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After offering an alternative explanation for why some graduates walked out of Vice President Mike Pence’s commencement speech at Notre Dame, Jim Geraghty of National Review and Greg Corombos of Radio America applaud President Trump’s speech imploring Middle East leaders to do their part to stamp out terrorists. They also grimace as polling shows either Democrat running for governor in Virginia winning the general election by double digits. And they wonder what the Secret Service was thinking when they gave the green light to the elaborate sword dance in Saudi Arabia involving President Trump and members of his cabinet.

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Was the French Election Really a Good Thing?

 

There have been a lot of posts and comments about how wonderful it is that Macron won the French election last weekend. I do not agree that it is wonderful.

I have never posted an article linked from Gatestone Institute here. I figured that those of us who frequent Gatestone understand how valuable it is, so there is no need to mention it. This story, however, needs to be told, as the “opposing viewpoint” to the pro-Macron articles posted on Ricochet. Here it is:

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Welcome to the Harvard Lunch Club Political Podcast for March 7, 2017, it’s the Trump Gets Tapped edition of the show. This week, we are brought to you by Casper mattresses: with over twenty thousand reviews and over 4.8 out of 5 stars, it is quickly becoming the internet’s favorite mattress. Go to casper.com/Harvard for your special offer. And we are brought to you by SimpliSafe. Protect your home the smart, wireless way with no long term contract using SimpliSafe’s home security system.

Our first topic this week is – mon dieu! – a tweet from Trump! Will it ever end?! Trump attacks Obama (wait! Isn’t he gone already?). Trump says that Obama ordered during the campaign that Trump’s phone be tapped. With one or two shades of nuance, this is what the BBC and the New York Times already reported, viz., that requests were made to the Foreign Intelligence Surveillance Act Courts for an electronic surveillance order of the Trump campaign. The left went ballistic. Mika Brzezinski broke into tears. Chuck Schumer said “aha!” The President did the two-step non-denial denial.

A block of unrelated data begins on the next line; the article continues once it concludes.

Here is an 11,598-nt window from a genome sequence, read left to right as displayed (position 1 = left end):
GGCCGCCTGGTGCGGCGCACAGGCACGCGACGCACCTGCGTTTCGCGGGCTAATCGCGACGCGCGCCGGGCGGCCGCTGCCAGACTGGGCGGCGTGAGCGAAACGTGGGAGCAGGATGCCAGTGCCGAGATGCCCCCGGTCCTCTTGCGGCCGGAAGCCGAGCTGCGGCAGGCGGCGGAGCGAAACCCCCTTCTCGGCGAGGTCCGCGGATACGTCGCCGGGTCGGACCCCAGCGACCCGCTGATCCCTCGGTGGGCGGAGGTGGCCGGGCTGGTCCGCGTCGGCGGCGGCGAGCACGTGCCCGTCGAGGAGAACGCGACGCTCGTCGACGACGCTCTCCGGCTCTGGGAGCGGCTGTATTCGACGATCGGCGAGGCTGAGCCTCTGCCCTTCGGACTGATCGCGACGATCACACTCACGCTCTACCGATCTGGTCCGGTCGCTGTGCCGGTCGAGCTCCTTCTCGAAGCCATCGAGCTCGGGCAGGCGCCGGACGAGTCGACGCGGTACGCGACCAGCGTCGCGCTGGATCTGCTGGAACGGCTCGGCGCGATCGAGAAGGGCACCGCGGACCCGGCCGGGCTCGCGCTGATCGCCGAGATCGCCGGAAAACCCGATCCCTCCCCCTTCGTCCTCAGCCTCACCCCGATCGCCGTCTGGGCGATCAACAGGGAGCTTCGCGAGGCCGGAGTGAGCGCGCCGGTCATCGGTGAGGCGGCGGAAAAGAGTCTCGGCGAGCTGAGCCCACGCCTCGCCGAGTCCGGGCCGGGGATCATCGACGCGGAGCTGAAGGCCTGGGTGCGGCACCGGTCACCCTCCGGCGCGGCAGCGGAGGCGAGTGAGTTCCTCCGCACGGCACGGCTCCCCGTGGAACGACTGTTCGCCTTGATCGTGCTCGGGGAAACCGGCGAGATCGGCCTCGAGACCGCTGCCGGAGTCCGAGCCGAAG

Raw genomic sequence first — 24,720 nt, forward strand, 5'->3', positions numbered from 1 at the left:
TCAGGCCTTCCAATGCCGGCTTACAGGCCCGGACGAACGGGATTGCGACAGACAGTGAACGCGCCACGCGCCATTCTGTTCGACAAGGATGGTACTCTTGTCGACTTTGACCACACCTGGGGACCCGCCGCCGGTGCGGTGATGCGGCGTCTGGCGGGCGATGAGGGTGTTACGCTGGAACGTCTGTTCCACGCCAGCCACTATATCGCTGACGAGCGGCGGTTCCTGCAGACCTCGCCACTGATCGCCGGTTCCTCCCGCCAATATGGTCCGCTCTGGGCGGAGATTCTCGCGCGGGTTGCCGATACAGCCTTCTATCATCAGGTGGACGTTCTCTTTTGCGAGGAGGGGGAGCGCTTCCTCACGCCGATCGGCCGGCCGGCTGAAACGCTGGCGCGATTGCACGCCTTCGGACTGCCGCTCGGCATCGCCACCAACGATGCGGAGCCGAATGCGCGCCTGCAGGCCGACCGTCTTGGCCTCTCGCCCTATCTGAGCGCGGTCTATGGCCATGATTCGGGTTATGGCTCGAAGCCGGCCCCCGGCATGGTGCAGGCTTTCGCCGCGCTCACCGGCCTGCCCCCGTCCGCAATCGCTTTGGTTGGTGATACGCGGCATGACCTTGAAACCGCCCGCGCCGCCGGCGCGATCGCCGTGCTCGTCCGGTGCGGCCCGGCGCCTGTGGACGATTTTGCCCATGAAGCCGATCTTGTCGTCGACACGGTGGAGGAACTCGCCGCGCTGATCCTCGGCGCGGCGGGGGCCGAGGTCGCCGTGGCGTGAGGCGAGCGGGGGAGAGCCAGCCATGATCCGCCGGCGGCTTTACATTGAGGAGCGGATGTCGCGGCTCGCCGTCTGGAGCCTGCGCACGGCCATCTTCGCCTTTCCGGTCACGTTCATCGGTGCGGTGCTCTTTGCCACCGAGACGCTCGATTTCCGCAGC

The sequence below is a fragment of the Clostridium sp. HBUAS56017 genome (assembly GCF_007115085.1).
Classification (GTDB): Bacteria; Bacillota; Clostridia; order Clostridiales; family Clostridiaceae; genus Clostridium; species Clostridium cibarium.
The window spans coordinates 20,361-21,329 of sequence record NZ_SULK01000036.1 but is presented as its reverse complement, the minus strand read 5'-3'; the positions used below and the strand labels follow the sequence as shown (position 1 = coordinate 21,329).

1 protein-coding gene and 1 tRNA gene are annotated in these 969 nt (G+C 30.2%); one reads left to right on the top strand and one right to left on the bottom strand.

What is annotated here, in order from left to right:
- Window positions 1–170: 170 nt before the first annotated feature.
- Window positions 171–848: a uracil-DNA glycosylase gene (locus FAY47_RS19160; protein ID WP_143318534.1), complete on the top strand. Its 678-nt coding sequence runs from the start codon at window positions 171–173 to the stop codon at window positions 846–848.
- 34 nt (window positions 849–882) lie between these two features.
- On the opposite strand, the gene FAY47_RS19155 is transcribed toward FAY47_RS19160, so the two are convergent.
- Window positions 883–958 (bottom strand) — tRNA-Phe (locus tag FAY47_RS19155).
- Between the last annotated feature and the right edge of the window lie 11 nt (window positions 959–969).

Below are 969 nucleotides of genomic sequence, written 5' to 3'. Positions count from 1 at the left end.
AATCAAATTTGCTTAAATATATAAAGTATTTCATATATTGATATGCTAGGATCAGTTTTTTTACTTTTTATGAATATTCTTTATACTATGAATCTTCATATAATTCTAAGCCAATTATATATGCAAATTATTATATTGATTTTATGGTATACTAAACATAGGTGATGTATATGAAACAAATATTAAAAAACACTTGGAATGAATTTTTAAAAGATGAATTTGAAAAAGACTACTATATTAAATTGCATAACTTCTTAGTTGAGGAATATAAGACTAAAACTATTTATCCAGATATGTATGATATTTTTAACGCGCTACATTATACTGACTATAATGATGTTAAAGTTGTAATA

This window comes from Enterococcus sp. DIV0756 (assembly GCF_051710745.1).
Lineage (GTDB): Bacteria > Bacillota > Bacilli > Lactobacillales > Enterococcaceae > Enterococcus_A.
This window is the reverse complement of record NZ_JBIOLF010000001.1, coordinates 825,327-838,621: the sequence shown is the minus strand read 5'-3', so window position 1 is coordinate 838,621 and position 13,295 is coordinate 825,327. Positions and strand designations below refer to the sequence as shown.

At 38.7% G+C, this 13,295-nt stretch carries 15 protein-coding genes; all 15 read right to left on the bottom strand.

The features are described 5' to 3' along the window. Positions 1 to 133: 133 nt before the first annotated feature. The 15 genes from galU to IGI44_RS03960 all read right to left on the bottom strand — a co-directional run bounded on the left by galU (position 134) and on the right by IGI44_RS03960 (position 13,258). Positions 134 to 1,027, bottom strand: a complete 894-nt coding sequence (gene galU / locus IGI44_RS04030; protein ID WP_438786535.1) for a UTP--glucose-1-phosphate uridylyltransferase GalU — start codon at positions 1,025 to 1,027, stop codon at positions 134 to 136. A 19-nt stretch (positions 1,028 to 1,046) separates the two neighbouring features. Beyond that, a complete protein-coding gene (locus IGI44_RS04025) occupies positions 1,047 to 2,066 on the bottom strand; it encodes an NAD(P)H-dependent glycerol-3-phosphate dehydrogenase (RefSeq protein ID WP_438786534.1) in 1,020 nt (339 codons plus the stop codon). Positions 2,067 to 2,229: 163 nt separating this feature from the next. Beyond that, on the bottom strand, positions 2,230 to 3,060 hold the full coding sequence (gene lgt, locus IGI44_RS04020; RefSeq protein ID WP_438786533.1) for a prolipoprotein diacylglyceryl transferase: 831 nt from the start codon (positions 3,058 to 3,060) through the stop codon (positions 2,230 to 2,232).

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Gosnell, Islamism, Millennials, Identity Politics, and Dog the Bounty Hunter!

 

In this edition, we present fascinating individuals covering various topics;

  • Gosnell (NYTimes best seller) authors and filmmakers Ann McElhinney and Phelim McAleer with an added bonus; Ann’s viral epic takedown of a college feminist SJW.
  • We focus on hard truths about Islamism, Sharia, Iran, and Israel with Muslim American and Executive Director of the Center for Pluralism Mike Ghouse.
  • We chat with TurningPointUSA’s and talk show host Bill Whittle how Conservatives can attract the Millennials and Generation Z.
  • Advisor to President Trump’s National Diversity Coalition, US State Department’s Chris Garcia discusses how leftist identity politics has impacted the Latin American community as well as upcoming trade policy and the border tax.
  • An impromptu “Reaganpalooza” discussion with Duane “Dog The Bounty Hunter” Chapman how the burden of business regulations has directly impacted him and why he supports President Trump.